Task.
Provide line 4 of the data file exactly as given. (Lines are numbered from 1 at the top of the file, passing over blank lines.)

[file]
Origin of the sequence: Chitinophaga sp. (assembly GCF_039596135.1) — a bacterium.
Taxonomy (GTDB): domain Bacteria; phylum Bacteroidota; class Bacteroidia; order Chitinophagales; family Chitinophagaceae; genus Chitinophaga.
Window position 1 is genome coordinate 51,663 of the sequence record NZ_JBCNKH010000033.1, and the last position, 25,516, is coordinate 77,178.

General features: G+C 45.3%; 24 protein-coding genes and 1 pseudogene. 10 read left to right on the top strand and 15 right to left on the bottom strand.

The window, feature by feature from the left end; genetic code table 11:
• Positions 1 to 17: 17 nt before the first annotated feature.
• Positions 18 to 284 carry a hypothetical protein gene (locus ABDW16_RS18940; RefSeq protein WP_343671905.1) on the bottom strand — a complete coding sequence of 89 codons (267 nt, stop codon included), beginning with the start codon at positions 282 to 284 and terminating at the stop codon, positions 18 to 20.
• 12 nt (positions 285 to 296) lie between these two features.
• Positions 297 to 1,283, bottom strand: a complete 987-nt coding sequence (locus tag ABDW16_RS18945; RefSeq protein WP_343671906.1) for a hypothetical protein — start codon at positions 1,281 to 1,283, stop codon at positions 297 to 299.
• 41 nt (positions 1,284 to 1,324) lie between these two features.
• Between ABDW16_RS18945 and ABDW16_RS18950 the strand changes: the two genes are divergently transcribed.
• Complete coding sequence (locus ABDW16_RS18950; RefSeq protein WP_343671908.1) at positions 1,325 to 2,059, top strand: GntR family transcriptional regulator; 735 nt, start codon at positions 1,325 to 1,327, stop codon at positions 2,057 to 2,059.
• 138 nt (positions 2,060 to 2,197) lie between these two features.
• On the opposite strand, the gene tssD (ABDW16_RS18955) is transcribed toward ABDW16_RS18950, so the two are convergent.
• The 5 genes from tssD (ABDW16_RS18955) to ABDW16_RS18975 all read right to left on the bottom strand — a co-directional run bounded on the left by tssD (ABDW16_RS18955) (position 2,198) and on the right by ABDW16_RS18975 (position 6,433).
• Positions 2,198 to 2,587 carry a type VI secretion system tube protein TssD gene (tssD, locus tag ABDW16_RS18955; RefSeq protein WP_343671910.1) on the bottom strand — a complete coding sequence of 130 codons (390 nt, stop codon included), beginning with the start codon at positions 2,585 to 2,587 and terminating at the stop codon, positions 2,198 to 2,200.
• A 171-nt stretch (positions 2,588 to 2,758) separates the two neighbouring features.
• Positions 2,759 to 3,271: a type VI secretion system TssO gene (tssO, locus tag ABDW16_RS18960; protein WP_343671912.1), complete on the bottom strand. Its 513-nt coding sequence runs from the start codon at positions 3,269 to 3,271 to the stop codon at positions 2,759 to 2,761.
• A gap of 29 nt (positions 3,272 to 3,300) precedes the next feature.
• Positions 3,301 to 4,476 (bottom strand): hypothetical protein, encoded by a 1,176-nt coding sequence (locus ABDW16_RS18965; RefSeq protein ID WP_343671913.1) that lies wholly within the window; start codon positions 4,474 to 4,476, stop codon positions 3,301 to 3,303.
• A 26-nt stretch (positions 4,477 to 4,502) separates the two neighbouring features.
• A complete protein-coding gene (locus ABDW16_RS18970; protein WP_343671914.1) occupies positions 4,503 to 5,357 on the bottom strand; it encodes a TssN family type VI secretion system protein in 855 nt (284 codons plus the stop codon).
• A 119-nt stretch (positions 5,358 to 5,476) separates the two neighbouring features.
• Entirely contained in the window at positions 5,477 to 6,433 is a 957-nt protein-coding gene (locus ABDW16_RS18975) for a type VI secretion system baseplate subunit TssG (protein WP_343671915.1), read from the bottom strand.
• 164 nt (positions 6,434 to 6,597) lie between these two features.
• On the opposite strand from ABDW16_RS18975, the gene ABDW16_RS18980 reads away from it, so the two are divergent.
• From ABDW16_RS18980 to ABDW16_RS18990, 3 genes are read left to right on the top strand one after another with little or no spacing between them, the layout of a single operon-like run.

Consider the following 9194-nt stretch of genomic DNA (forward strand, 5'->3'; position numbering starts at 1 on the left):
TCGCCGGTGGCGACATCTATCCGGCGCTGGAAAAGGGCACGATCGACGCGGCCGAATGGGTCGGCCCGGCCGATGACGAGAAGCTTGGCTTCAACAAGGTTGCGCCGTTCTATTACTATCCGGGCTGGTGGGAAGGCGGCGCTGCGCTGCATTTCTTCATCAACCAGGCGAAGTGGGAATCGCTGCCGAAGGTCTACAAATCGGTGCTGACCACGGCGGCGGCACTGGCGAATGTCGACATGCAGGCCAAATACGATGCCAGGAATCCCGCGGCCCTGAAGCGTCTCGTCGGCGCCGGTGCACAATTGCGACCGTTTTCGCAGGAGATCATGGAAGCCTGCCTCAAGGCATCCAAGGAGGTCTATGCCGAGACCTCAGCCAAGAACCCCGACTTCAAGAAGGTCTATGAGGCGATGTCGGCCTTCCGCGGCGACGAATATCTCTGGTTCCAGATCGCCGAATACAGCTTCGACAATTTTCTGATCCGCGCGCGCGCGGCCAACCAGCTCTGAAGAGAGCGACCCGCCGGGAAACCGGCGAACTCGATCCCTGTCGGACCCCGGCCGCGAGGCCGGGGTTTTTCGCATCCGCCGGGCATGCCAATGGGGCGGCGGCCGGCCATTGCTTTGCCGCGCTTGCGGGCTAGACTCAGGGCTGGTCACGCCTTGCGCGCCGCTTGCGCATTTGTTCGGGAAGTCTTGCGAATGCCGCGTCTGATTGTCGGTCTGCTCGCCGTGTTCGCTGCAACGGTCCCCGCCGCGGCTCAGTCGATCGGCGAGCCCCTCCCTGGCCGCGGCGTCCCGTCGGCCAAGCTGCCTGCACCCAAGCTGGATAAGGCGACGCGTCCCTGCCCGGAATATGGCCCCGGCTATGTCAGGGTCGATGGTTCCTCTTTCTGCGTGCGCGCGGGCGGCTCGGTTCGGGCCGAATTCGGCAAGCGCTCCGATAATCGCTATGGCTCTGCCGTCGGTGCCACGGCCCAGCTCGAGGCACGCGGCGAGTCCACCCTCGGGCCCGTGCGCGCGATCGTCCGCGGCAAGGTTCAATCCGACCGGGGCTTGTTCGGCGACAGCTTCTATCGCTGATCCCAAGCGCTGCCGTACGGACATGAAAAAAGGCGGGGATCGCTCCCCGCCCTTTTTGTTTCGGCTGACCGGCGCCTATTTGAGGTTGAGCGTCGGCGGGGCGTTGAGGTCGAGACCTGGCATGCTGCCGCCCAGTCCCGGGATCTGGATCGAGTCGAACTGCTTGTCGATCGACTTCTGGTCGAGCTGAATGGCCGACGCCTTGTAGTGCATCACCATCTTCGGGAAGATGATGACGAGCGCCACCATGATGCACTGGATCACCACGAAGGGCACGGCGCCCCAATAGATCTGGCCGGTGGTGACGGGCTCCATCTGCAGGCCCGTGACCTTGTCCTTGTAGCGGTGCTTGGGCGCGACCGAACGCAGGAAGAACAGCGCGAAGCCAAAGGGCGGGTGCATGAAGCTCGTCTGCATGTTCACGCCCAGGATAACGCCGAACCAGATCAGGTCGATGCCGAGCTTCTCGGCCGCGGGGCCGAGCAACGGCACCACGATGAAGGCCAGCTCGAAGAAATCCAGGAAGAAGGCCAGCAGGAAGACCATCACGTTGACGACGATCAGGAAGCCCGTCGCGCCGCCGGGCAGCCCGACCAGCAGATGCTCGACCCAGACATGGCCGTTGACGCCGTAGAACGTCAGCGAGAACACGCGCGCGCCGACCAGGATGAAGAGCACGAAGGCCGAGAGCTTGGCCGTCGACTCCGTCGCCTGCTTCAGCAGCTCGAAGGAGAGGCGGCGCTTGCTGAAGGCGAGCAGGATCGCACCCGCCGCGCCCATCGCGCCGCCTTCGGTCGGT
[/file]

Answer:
General features: G+C 45.3%; 24 protein-coding genes and 1 pseudogene. 10 read left to right on the top strand and 15 right to left on the bottom strand.